Despite being surrounded constantly by people in busy Salford, it was the death of his mother which triggered his feelings of deep isolation. One of his closest friends described how ‘[e]ven if you had been quite intimate with him, you couldn’t ask him personal questions.’ In the 1940s, Lowry began to produce desolate seascapes after the death of his mother. Lowry’s Self Portrait as a Pillar in the Sea (1966) (Figure 2) conveys a deep sense of loneliness despite his constant contact with friends. He portrays himself as a lone pillar surrounded by the endless waves of the sea.
At a time when daily briefings report deaths in the hundreds and when people scroll anxiously through the news, it is easy for anxiety to disguise itself as isolation. In industrial Manchester, death was also visible daily on the streets. The omniscient presence of the fever van in many of Lowry’s paintings, such as Street Scene in the Snow (1941) (Figure 3) attest to this. However, the case of Lowry highlights the nature of isolation: he felt detached from a class of people he did not associate with and the death of a close one caused his loneliness.
Lowry felt closest to his mother and, as he reported, sometimes these feelings of grief were overwhelming. After her death, he initially found it difficult to paint. He reported thirty years after the death that ‘I had no interest in life after my mother died’. However, with time he came to cope with his feelings of isolation through painting. Michael Howard describes how, in his old age, the ‘relationship with his paintings developed into something rather like that of a father with his children’. It was through his paintings that Lowry found his purpose and contact with life.
In these times, the message seems clear: keep contact with those who are closest to you and, alongside or at least, find purpose. In times of isolation – whether imposed by the lockdown or otherwise – contact with those who mean the most to us is paramount. It does not matter that the streets are not bustling, bars are closed, and parties are cancelled. In these environments, we can sometimes feel like the detached observer who surveys the crowd, or in Lowry’s case the crowds of workers on their way to the mills.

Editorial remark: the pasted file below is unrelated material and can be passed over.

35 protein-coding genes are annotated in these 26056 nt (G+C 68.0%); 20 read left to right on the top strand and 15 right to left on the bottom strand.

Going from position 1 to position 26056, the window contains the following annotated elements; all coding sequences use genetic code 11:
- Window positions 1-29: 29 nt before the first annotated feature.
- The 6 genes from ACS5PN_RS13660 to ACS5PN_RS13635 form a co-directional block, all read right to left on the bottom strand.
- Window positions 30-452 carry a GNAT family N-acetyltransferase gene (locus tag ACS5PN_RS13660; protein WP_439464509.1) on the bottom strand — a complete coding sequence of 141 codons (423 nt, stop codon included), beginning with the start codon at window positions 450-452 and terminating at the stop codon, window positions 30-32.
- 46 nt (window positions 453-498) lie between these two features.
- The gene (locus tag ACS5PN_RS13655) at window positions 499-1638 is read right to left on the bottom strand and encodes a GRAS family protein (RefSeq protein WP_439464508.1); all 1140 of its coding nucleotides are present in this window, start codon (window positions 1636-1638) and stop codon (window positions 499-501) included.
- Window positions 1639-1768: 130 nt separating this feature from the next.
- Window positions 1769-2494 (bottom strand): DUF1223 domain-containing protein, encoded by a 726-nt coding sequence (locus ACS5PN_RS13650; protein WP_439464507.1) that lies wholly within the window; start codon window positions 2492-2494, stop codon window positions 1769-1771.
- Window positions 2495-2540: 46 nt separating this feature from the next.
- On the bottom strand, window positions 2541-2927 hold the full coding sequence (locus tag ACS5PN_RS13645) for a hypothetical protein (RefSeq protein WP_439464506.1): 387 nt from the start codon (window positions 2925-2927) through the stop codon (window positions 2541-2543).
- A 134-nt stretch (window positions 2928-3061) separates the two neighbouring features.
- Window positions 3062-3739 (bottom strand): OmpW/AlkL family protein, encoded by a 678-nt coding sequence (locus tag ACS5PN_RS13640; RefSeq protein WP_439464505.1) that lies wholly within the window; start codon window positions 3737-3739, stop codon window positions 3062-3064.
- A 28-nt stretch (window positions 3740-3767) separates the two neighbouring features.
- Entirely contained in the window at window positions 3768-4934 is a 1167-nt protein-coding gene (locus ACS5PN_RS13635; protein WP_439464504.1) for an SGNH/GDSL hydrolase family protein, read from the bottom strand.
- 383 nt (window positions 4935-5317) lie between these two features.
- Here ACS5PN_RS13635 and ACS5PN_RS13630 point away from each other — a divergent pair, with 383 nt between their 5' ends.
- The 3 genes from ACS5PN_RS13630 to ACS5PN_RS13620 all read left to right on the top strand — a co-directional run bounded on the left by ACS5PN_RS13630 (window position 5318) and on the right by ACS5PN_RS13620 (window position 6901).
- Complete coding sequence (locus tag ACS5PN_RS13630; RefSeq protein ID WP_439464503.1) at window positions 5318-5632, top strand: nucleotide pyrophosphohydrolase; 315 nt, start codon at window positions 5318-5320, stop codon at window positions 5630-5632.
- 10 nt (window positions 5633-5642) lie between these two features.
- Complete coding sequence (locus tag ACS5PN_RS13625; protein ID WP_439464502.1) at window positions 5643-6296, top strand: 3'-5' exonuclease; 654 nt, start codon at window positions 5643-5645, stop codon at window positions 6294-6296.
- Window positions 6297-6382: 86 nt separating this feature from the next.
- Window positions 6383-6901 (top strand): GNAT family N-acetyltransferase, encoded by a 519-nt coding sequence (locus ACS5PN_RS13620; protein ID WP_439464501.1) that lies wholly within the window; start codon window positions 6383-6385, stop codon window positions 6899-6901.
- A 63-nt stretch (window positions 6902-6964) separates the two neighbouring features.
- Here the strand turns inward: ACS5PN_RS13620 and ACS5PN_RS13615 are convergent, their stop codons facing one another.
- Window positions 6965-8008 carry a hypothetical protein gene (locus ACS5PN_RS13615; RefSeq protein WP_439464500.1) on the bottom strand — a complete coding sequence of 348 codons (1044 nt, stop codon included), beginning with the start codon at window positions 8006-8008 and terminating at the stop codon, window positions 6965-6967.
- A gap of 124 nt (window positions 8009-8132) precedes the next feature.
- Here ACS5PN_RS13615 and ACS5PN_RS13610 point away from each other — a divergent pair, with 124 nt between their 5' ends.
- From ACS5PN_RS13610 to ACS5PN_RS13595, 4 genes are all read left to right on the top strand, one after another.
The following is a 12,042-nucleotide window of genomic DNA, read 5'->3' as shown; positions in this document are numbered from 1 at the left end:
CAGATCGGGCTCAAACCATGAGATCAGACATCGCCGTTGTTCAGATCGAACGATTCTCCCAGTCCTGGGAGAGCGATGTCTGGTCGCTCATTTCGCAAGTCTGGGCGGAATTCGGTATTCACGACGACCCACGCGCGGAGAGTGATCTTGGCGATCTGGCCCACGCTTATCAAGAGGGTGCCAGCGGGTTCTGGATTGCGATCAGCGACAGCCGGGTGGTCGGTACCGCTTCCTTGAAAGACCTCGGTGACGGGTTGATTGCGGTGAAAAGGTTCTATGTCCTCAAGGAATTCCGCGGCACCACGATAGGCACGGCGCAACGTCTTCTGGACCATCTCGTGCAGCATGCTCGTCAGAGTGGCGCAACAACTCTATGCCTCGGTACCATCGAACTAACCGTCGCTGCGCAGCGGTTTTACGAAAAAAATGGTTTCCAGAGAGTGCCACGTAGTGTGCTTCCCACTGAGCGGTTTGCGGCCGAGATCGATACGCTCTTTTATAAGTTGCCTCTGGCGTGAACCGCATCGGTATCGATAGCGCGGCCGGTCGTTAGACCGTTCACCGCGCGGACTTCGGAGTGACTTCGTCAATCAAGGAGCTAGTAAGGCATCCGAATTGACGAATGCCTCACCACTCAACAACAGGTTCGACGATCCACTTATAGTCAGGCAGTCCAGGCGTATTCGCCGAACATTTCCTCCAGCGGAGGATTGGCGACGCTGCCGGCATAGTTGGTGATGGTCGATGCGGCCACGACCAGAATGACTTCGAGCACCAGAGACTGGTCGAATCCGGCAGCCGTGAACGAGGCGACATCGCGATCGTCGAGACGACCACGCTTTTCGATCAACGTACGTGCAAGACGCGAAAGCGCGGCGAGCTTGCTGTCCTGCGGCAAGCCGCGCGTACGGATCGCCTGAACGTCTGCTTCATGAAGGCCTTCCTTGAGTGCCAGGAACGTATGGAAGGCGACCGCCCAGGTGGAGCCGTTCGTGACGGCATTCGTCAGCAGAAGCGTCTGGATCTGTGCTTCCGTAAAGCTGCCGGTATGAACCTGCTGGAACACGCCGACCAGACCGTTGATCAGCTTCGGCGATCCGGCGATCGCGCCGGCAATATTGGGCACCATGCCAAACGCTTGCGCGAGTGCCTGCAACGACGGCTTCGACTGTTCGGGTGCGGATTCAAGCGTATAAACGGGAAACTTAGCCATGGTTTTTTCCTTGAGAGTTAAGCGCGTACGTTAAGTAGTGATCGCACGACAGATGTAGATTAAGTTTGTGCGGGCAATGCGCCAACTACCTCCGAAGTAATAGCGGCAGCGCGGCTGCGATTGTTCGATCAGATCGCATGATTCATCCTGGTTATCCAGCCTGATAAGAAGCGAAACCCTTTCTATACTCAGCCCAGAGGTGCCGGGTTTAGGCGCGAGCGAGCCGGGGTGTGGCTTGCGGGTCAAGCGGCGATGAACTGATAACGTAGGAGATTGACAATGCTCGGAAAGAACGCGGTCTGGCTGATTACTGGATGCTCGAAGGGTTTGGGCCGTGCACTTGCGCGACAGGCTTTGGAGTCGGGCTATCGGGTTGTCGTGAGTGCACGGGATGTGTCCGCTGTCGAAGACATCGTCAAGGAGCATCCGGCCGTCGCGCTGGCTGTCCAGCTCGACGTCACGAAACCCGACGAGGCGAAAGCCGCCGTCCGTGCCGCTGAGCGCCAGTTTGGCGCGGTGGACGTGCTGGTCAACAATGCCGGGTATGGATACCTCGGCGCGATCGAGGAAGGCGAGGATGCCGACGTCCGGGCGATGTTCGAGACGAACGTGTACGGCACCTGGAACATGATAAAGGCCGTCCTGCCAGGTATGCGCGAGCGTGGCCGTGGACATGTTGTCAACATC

Lowry also shows us how, when contact is completely cut off, we must find purpose. The figures of Going to Work, like automata, were drawn to the mills. However, lest we confuse human company with lack thereof and dangers arise of losing a sense of purpose in life. Cultivate your interests and create that connection with yourself to share with others. Self-isolation need not be isolation.
 T. J. Clark and Anne M. Wagner, Lowry and the Painting of Modern Life (London: Tate Publishing, 2013), 18.
 Michael Howard, Lowry: A Visionary Artist (Salford Quays: Lowry Press, 2000), 19.
 Ibid., 123.
 Shelley Rohde, A Private View of L. S. Lowry (London: Book Club Associates, 1979), 116.
 Ibid., 144.
 Howard, Lowry: A Visionary Artist, 21.
- Clark, T. J. and Anne M. Wagner. Lowry and the Painting of Modern Life. London: Tate Publishing, 2013.
- Howard, Michael. Lowry: A Visionary Artist. Salford Quays: Lowry Press, 2000.
- Rohde, Shelley. A Private View of L. S. Lowry. London: Book Club Associates, 1979.
Ella Nixon is a History of Art MA student at The Courtauld Institute of Art specialising in twentieth century European art. Ella’s research interests lie in the curation of gender and postcolonialism, post-modern art, and the artworks of L. S. Lowry.